Ultimately it comes down to a Multinational cominginto Canada, and despite its reassurances to the political elites, decided to pound the hell out of three communities in Canada that were strong, virbrant, productive and healthy. To me it is a white colour crime that ranks up there with worst of them.

    How can our political elite just allow this to happen, Mr McGuinty at least has got to step up and say something to the international community that corporate behaviour such as the deliberate attempt at breaking these communities and bringing there standards of living down in some global race to the bottom will not be tolerated in Ontario.

    We already know what Harper’s response has been to this when Mr. Clement stated his infamous Valley of Death comment. He needs to resign! I wish Mr. Clement would take a walk down Paris street on a Sudbury Saturday night!

    We are at a stage that politics on our side need to be amplified.

    Alternatively the USW needs to take this international campaign to the next level, and that is taking the spotlight that has been place on Vale’s bad labour relations and start showing a host of its many other bad corporate practices to the international community. I am sure there are a host of environmental, human rights abuses of indigenous peoples and cover ups that have been ongoing within Vale for a long time, they have quite a few skeletons in their closet.

    In solidarity to my friends, brothers and sisters in these locals- keep your feet stomping on those picket lines and hold together in the face of this challenge.

    Paul

  • I meant $18 billion asset and that China’s markets now seem to be recovering – at least somewhat.

    zero revenue on a $18 billion asset can not be maintained for long.

    Adding on to the the cost of the strike will be the labour relations night mare and hangover that will come with a huge cost for the next few years.

    This is a very odd way for a company to treat its $18 billion jewel, since when did beating the hell out of workers with a company induced strike actually pay off in terms of anything that could be remotely measured in terms of a positive pay off to any company.

    One additional point- when Vale bough the company, Nickel was at its traditional $8-9 a pound level, and then profited immensely when nickel shot up to $24 per pound.

    Now that it is back down again to $8-9 pound why can it now stating it cannot operate the mine at these historic levels of nickel prices?

    There is no logic in their arguement, they had a whole whack of cash from 2007 and 2008, seen the market dip with a bit of a glut from demand fall, so they took those inventories and all that cash and said, now is the time to take out the USW in Sudbury.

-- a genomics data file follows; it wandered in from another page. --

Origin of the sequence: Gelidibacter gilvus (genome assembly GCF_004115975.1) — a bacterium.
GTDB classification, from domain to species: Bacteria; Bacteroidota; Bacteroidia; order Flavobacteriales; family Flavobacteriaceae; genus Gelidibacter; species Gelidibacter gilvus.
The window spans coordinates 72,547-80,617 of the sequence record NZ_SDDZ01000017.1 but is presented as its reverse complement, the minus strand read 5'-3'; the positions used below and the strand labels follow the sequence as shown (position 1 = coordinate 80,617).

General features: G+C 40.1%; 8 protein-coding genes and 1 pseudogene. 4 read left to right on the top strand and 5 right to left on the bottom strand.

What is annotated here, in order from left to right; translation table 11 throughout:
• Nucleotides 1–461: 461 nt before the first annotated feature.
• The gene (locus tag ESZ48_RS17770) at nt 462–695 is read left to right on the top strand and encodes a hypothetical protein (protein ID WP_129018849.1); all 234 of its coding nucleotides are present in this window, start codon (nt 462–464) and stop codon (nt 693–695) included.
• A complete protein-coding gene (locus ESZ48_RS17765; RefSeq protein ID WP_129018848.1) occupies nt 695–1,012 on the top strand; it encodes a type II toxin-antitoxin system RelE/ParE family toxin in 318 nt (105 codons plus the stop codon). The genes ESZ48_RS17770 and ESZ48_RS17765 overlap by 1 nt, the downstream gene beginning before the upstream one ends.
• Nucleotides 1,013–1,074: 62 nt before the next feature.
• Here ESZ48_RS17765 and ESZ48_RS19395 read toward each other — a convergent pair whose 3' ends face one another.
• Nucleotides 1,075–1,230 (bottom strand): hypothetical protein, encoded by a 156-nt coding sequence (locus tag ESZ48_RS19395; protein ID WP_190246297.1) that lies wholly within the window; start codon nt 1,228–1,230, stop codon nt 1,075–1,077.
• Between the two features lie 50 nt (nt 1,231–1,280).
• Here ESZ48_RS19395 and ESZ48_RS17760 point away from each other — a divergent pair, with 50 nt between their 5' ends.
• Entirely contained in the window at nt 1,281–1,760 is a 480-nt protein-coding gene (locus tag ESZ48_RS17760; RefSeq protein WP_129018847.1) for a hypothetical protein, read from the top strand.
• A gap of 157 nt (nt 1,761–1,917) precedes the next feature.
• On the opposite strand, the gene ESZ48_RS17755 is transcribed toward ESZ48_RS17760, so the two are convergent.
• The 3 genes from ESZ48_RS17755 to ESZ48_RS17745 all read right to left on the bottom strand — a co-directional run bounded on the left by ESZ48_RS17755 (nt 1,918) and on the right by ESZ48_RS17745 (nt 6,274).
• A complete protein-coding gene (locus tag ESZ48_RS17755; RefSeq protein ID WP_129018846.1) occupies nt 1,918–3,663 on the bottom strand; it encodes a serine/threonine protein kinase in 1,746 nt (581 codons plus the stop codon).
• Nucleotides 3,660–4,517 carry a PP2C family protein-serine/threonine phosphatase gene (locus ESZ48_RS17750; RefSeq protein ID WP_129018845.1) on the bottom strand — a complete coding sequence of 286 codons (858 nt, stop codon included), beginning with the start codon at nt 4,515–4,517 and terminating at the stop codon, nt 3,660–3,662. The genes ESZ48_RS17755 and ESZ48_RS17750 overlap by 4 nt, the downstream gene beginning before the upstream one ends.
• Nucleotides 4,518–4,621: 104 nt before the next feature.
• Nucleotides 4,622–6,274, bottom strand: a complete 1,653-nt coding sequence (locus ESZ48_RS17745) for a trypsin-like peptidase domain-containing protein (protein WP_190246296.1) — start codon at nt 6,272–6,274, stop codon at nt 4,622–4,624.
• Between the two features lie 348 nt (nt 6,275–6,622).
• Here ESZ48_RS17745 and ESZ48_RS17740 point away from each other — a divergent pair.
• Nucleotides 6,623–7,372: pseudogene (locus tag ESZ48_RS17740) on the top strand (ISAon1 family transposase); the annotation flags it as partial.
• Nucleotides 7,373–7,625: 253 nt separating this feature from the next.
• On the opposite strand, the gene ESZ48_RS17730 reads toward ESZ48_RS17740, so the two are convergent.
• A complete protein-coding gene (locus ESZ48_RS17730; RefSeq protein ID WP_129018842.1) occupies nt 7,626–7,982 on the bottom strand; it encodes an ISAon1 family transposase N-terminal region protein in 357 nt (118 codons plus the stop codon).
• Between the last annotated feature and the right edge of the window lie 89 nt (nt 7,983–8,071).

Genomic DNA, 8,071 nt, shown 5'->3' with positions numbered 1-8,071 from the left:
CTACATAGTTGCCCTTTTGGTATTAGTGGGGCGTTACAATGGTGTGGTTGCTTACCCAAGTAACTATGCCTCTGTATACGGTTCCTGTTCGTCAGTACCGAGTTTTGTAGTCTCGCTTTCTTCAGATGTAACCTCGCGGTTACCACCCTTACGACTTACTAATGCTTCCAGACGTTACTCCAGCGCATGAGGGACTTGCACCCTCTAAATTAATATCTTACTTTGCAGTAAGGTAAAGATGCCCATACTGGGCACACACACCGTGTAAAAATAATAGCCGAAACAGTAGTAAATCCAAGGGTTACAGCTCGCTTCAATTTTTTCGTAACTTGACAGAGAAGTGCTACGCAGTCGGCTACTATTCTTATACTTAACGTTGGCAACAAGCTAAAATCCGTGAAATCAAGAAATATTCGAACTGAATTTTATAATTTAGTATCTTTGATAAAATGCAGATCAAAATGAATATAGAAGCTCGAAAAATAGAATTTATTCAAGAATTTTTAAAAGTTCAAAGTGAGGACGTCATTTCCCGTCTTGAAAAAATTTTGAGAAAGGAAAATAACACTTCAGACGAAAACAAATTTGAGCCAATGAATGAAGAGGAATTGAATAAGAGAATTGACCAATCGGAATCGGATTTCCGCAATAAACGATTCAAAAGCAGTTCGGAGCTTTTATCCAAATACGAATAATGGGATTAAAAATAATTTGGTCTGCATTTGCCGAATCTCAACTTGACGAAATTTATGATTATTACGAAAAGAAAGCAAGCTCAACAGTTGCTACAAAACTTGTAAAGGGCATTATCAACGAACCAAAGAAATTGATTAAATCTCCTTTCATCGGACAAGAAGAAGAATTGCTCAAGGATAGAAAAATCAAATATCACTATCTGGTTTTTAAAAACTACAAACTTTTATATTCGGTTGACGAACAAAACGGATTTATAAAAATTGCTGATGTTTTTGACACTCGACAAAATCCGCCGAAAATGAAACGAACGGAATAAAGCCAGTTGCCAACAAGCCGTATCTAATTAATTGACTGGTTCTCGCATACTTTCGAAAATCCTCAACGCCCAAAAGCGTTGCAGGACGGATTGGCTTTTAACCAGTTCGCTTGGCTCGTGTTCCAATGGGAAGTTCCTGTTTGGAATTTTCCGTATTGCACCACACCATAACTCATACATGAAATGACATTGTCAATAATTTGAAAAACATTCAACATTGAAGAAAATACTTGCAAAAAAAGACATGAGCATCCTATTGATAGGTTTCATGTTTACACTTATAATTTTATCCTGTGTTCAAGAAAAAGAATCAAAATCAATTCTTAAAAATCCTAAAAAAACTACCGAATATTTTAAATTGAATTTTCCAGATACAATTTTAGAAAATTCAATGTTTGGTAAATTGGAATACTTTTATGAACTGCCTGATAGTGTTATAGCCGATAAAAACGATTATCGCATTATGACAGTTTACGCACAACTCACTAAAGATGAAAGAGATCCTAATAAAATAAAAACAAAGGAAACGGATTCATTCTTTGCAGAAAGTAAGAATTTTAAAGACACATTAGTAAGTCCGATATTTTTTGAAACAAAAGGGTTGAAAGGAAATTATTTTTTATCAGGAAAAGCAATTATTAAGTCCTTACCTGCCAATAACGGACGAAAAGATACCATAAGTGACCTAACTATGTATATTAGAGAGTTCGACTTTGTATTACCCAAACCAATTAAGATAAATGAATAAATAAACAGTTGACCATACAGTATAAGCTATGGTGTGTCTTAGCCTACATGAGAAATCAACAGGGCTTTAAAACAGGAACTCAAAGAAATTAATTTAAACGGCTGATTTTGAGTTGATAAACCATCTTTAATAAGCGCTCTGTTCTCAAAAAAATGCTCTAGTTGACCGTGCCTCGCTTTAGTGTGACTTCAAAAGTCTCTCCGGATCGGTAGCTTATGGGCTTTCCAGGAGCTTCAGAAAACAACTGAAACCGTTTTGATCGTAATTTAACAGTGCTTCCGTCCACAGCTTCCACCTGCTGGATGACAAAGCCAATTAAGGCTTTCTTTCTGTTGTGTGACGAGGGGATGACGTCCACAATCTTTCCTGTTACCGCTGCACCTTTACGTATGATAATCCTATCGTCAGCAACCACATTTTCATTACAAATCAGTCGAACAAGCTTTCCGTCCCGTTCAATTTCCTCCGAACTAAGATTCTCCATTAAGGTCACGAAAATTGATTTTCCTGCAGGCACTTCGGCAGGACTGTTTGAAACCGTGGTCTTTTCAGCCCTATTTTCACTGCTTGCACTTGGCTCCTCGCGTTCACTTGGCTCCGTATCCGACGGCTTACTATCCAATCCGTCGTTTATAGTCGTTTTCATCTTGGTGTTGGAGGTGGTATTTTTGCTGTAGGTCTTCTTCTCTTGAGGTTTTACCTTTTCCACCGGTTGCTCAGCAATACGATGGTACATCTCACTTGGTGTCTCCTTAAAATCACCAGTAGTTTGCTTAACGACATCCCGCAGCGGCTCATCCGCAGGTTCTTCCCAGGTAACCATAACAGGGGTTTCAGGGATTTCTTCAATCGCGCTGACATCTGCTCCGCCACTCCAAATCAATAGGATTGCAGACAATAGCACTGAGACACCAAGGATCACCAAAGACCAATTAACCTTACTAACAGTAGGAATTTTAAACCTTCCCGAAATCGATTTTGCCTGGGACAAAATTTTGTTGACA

Any weasily MBA student will tell you it is a business case pure and simple however bad faith bargaining is highly illegal in Canada. Maybe Roger feels he is above the law? However any smart MBA student will tell you that in the long run pitting your new asset against some of Canada’s strongest communities in terms of labour activism, is a very very bad way to treat ones corporate asset.

    Where precisely will Roger find another 3500 workers in Sudbury to replace these pissed off workers?

    I think it is high time VAle admitted defeat, offer up a substantial signing bonus to these workers and sort through these outstanding issues with a changed corporate attitude- otherwise Vale might as well put Inco back on the block as they will never get another ton of nickel out of Sudbury- potentially that is indeed their goal! Sad I must say.

    Paul

  • If you calculated what the sticking works have lost in the form of forfeited wages compared to what they would gain from the deal they want, does it make financial sense for them to continue to strike?

  • ahhhh lets see Darwin, the same could be said about the Company.

    You also miss the bigger point- if they give in then every foreign based multinational will attempt the same crap.

    So its not a matter of forgone wages. It is about the history and the future- all that fighting and strikes before have also to be factored into the equation and all the future strikes and struggle need to be thought of.

    That really is a quite simplistic perspective of a quite complicated situation so full of social unrest.

    It just is so much more than money in its present value.

  • ahhhh lets see Darwin, the same could be said about the Company.

    Yes. That is the point of the article. I was pointing out the same could be said about the Employees.

    It just is so much more than money in its present value.

    The same could be said about the Company.

  • sorry I am a little touchy around this issue.

    it is close to home and I hate the way Northern Ontario has been taken over by Global Inc. and if it hasn’t been bad enough with the forestry crisis in N. Ont, this latest round of mining bad news is making a bad situation much worse. Next we will have Essar in the Sault demanding concessions!

    The north as usual had been given a back seat to the powers hat be in the south of Ontario. If McGuinty had any notion of which way as up he would stand up and demand Vale to either bargain in good faith or something more drastic- like divestment.

  • Darwin it is not a one round game. Presumably both the union and the owners’ representatives (we will call them mangers for short even if to perpetuate solipsism) are dug in because they are both trying to set a precedent for the next round. Concession in this round portend concessions in the next particularly for the union.

    It is the natural outcome of a voluntarist labour relations regime.